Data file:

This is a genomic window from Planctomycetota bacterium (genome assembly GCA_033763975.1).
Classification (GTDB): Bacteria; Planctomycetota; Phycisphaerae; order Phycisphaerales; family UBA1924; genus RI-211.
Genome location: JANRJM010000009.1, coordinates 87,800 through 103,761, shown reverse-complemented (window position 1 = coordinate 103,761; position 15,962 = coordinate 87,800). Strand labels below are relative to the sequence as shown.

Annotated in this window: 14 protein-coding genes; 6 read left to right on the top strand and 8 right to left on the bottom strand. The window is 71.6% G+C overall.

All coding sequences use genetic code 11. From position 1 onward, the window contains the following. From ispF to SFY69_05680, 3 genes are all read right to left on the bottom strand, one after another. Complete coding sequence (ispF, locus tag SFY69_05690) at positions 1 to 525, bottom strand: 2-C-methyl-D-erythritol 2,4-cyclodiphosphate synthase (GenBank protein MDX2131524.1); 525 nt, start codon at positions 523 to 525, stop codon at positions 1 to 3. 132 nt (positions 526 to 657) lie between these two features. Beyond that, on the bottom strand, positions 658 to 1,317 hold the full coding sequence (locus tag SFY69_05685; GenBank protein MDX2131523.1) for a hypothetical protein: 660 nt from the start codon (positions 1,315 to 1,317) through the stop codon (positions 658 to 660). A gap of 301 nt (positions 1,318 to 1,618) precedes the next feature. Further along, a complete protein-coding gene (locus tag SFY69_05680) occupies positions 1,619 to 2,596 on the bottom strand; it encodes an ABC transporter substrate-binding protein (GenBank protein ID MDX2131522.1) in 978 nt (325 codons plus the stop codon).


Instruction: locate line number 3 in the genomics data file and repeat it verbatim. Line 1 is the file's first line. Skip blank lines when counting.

Genome location: JANRJM010000009.1, coordinates 87,800 through 103,761, shown reverse-complemented (window position 1 = coordinate 103,761; position 15,962 = coordinate 87,800). Strand labels below are relative to the sequence as shown.